If your practice currently handles prior authorizations manually, it may be time to consider an automated option. Transitioning to automated prior authorization processes can free up a ton of administrative time and save revenue.
According to the CAQH 2019 Index, the cost to manually create prior authorization is around $10.92 per patient, whereas automated prior authorization processes cost just $1.88.
3. Maintaining Regulatory Compliance
Regulatory compliance comes as a challenge for all providers, but specialists may have even more to contend with. Specialists spend a lot more time dealing with policies and procedures related to things like referral arrangements and prior authorizations for care
Of course, missing key regulatory standards can interfere with revenue cycles tremendously. Something as simple as putting a single patient’s health information at risk can generate a host of issues that affect revenue. For example, a HIPAA violation penalty for “unknowing” violations can mean a $100 civic penalty.
4. Monitoring Drug and Treatment Pricing and Payer Contracts
It is not uncommon for specialists to deliver care that involves some of the most cutting-edge treatments and pharmaceuticals. Unfortunately, more recent and innovative levels of care can also mean higher price points on the cost spectrum. To make sure your practice is properly reimbursed for certain types of care, it is important to know the current drug and treatment pricing with specific payer contracts.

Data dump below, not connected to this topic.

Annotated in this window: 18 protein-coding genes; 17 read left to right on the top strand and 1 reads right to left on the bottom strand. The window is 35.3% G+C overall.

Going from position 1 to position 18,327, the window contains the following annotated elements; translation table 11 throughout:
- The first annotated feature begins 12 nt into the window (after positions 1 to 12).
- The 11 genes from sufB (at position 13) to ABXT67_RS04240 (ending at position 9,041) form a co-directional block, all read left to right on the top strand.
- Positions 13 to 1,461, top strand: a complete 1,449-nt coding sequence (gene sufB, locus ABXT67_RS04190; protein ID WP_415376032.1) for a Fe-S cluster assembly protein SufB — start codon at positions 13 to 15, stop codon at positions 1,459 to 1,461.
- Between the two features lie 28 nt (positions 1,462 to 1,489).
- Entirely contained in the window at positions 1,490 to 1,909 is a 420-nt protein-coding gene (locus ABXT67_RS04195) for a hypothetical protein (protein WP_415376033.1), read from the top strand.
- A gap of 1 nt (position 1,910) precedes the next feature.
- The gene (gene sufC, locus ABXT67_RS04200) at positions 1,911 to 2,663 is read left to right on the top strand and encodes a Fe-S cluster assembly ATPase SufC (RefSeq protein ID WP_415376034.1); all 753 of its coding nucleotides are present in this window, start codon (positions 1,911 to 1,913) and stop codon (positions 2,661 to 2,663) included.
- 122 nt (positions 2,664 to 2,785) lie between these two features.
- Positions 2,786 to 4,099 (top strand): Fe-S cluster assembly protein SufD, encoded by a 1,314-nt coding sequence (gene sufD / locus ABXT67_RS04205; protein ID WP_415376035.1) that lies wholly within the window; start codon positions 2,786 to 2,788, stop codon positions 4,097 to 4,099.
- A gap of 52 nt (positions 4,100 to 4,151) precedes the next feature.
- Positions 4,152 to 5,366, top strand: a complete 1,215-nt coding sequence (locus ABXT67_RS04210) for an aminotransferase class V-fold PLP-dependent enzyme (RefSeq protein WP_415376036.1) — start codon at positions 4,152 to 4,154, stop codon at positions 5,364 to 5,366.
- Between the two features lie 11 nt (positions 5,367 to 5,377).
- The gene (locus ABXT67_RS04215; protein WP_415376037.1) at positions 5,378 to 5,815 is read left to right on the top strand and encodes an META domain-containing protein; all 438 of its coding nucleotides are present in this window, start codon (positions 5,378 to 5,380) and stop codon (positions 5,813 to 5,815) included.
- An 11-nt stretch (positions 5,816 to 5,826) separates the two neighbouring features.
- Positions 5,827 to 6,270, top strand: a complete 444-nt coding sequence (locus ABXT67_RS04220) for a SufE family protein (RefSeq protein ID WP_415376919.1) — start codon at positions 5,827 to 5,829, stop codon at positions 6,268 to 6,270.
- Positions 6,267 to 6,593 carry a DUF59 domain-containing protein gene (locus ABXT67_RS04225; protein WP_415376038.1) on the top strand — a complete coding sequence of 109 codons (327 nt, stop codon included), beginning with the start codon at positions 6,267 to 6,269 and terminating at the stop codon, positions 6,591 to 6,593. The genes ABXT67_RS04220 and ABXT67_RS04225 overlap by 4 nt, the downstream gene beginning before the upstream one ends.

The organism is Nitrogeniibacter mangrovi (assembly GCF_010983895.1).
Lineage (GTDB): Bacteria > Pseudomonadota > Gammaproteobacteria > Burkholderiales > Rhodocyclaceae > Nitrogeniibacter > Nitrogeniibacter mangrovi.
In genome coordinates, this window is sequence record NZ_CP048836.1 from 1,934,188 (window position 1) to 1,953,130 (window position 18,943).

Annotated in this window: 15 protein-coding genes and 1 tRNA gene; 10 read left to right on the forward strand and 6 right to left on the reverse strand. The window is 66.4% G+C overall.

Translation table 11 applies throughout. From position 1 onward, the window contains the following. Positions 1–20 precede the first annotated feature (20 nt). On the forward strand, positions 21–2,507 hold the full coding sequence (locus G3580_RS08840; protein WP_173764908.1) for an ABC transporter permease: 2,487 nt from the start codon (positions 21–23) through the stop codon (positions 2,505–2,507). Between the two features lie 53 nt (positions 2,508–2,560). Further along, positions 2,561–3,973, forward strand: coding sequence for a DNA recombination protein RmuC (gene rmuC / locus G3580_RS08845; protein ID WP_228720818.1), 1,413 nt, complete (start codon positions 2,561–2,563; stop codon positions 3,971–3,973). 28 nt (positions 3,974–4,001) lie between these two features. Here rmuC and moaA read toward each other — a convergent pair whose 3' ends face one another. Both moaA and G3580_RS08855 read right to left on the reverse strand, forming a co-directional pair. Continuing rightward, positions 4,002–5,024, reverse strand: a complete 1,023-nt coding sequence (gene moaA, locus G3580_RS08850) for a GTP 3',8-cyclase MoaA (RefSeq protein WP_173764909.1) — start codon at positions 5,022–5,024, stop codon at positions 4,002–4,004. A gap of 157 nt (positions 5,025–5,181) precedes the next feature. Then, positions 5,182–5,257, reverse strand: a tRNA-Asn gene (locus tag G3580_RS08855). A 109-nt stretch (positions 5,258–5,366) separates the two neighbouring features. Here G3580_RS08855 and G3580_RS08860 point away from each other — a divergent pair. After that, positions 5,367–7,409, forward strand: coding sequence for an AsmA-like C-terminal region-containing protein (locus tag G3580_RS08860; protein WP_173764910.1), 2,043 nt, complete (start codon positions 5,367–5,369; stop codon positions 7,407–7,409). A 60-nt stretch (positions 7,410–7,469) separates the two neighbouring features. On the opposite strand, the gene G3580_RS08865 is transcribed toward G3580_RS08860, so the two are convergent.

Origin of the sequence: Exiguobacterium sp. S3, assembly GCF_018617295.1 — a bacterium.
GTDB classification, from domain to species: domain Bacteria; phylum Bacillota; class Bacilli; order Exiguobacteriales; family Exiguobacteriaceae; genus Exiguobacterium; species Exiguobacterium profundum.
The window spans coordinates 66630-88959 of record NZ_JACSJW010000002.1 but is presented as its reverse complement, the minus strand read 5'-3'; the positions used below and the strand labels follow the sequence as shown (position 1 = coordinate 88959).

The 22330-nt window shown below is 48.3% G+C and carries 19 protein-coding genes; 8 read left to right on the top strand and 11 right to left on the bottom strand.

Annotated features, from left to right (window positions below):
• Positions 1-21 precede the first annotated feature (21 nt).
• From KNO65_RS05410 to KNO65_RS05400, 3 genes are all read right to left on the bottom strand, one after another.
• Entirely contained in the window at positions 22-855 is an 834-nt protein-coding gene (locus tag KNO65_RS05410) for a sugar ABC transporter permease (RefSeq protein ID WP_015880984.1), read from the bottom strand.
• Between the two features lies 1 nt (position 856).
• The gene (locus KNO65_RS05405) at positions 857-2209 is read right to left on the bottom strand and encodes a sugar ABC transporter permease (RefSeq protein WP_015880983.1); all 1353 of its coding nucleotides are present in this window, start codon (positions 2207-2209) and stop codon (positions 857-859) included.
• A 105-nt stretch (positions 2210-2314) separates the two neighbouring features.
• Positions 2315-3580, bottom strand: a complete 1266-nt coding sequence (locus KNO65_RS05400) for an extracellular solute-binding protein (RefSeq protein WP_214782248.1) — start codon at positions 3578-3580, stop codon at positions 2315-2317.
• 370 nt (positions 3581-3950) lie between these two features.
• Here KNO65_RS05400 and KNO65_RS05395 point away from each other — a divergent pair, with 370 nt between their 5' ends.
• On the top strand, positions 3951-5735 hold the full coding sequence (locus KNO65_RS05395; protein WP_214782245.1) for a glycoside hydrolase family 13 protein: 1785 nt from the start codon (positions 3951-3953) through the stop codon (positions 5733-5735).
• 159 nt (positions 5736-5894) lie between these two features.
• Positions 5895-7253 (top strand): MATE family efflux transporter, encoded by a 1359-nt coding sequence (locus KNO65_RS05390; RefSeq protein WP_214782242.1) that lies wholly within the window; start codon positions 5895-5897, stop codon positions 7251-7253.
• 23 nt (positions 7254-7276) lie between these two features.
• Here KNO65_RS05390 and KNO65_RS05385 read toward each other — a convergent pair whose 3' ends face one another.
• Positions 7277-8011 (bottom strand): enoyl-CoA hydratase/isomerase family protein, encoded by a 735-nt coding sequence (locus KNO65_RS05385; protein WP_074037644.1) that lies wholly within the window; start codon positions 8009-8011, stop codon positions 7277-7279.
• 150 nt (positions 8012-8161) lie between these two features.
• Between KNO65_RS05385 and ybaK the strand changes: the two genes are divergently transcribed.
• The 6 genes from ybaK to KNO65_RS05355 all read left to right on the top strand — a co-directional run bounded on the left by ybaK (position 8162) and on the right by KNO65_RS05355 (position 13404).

Because treatment is consistently evolving in medicine, reimbursement rates are adjusted by payers on an ongoing basis. For example, the Centers for Medicare and Medicaid Services (CMS) updates its drug reimbursement pricing quarterly.
5. Following Proper Medical Coding Practices
One of the most complex financial challenges in specialty healthcare is accurate medical coding. Coders must stay up to date with the ever-changing guidelines for specialty areas and how specific treatments should be reflected in medical billing. Revenue leakage is bound to occur if the coders the specialist relies on are not properly monitoring guidelines and changes.
For this reason, it is common for specialists to rely on outsourced medical billing and revenue cycle specialists instead of in-office staff. Specialists spend the bulk of their time familiarizing themselves with things like ICD-10 guidelines and rapidly changing coding requirements.
Find the Support Your Specialty Practice Needs for RCM
Not all specialists have a dedicated RCM staff or manager who oversees the revenue cycle functions to optimize cash flow and improve customer relations. In today’s world of modern technology, your practice may only need a combination of an effective EHR workflow, medical billing services, and well-designed revenue cycle management software.
PrognoCIS can be your single source for all three. Our RCM solutions streamline finances, so you can focus on taking care of patients. Contact us today to request a demo and see how our solutions revolutionize your specialty practice.